Mike Kirby is a former city councilor who currently authors two blogs, Kirby on the Loose and Doyle’s Progress. He has kindly allowed us to reprint two articles from the former. Whether they be condo developers or convenience store owners, the decisions of private businesspeople affect the quality of life in our neighborhood.
Crack is Back, Parts One and Two (3/11/08)
what’s it like?” I asked. “ Nice,” she said, making a little airplane
of her hand and flying it around her, gaining altitude and heading up
into heaven. “All your troubles, all your cares, all the things that
are bringing you down? Poof, all gone. Bye, bye misery.”
watched her hand as it banked and lifted. There was a little nostalgia
in her voice, even though she says she has been clean for many years.
Anyone who has fought the gremlins of depression and self-hate can
relate to that little plane. Anyone who has been on the street. But the
problems in taking that ride are legion. A short fifteen or twenty
minutes in heaven, and then you’re back here on earth. There are no
physical withdrawal symptoms as such from crack cocaine. Alcoholics can
go to rehabs, but there is no protocol for a withdrawal program from
crack cocaine. Crack addicts, desperate to get off the streets, say
their problem is the booze, and get into detoxes and from them to
was talking to this former crack addict the other day in a quiet
restaurant on Pleasant Street. We’ll call her June. June sits against
the wall drinking a cappuccino with her sunglasses on, nervously
twisting her long dark hair. She is slim and attractive, looks younger
than her forty years. She is only two days out of the hospital. Her
boyfriend, who is an addict, had badly injured her. The sunglasses are
to hide her bruised left eye, which had just been operated on. She
wanted to talk to me because she was angry with the Gazette. Victims of
domestic abuse are not supposed to be identified in newspapers because
of possible retaliation. But there she was, on page three, and now she
can’t go anywhere without running into people who are worried about
her. She has brought her pink cell-phone with her and it sits on the
table between us. I look at it warily. It’s a Sanyo Spirit with all the
bells and whistles. If you lose it you can call Sprint and find out
where it is; it has a camera; it has a brain with more basic smarts
than I have. She had been getting threats from people who might be
gang-connected, and the threats are on the phone. She fiddles with its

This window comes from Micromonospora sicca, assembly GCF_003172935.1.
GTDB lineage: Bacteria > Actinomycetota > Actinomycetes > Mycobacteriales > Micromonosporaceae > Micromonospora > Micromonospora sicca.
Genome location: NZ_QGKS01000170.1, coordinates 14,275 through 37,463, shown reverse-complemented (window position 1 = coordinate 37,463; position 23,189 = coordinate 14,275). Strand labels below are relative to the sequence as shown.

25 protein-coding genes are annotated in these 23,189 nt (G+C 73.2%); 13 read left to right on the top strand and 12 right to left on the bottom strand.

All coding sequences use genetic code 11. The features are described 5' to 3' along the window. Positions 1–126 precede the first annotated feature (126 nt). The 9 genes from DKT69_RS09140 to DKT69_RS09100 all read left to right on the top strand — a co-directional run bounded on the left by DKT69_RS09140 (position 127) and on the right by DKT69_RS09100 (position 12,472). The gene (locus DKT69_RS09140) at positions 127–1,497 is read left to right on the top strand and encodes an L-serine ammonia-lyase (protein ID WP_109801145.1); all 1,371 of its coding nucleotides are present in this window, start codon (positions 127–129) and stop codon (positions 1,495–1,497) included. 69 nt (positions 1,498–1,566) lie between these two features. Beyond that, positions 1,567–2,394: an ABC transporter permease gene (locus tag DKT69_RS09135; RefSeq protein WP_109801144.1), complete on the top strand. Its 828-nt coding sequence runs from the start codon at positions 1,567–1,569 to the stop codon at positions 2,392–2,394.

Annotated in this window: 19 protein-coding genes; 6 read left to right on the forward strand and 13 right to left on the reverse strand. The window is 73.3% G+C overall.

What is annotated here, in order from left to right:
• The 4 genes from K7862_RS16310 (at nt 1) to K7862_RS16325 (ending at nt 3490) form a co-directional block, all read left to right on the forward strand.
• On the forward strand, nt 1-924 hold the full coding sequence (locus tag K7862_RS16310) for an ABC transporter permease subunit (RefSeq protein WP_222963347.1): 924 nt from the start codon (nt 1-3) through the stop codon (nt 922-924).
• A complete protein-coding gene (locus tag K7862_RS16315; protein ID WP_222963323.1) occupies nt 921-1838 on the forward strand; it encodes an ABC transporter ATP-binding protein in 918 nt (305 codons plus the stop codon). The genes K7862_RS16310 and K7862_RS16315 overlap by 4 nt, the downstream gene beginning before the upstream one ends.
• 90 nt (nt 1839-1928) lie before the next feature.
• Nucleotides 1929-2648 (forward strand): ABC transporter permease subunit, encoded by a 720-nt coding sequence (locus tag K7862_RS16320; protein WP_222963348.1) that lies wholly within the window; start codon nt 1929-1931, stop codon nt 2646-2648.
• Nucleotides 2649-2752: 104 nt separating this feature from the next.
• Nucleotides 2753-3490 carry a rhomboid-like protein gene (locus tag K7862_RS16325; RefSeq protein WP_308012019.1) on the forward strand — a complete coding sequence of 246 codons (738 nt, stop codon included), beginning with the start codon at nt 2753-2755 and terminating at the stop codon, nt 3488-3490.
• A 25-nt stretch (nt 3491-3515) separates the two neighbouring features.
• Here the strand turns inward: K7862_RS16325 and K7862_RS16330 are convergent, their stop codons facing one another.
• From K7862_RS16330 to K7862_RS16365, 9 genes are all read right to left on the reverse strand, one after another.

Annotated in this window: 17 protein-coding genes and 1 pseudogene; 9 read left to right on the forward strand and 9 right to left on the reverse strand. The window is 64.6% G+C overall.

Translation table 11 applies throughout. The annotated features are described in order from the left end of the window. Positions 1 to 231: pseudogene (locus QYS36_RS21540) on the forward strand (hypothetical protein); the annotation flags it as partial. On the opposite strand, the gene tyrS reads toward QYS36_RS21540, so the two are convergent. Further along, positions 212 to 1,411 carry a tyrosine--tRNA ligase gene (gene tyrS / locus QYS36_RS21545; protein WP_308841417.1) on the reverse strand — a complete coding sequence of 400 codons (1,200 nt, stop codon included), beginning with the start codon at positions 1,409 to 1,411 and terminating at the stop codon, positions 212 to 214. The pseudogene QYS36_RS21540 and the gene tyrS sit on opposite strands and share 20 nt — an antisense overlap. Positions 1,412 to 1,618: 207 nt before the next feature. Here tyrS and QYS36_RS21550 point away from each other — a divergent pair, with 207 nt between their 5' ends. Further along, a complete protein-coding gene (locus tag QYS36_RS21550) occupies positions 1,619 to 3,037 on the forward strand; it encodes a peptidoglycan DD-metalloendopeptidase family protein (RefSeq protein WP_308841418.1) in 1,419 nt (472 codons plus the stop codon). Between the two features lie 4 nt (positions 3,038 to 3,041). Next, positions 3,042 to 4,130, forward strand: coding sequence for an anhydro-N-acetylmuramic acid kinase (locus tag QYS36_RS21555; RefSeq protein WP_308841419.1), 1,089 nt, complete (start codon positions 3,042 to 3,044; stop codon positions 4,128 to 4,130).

menus and then sets it down.
A scary voice blares out of its speaker, and suddenly someone else is at the table.
“I am going to kill you bitch, I’m going to kill you, just you wait.”
Outside well-dressed shoppers are drifting by, having a nice peaceful day, lunch at Spoletos, window shopping at Eileen Fisher.
She is not waiting around to be killed; she is staying with some friends out of town. Crack has come to Northampton.
Have you ever seen a crack pipe?
The first one I saw came from a doorway on Pleasant Street. It’s a
glass pipe about four inches long, with a hunk of a Chore Boy scrubbing
pad jammed into one end. The one I saw had been used, and was black
with gummy residue. Look around Northampton alleys, you’ll find them.
Users lodge a little rock of cocaine into its coppery nest, light it up
and inhale deeply. This type of base-cocaine makes a cracking sound
when heated; hence the name “crack”. Smoking cocaine allows extremely
high doses of cocaine to reach the brain very quickly and results in an
intense and immediate high. There are no withdrawal shakes from smoking
crack, but you get frantic wanting more and you do stupid and dangerous
things. Like breaking into cars down on Roundhouse Plaza.
crack in question that her boyfriend got with her money after he beat
her up came out of a subsidized apartment in Northampton. Not Holyoke.
Maybe it is in your neighborhood. I am not telling you readers which
building because the management company says it will just send people
there looking for drugs. There have been crack parties in that
building. The building is attractive and well-maintained. I talked to
the building manager the other day and she said that she has been on
the phone three, four times with the police department asking them to
make an arrest. This is the second time that they have had this problem
in this building, and the last time there was a long wait before it was
resolved. The reality is that Northampton has only one policeman that
specializes in narcotics, and he like most narcotics people, is trying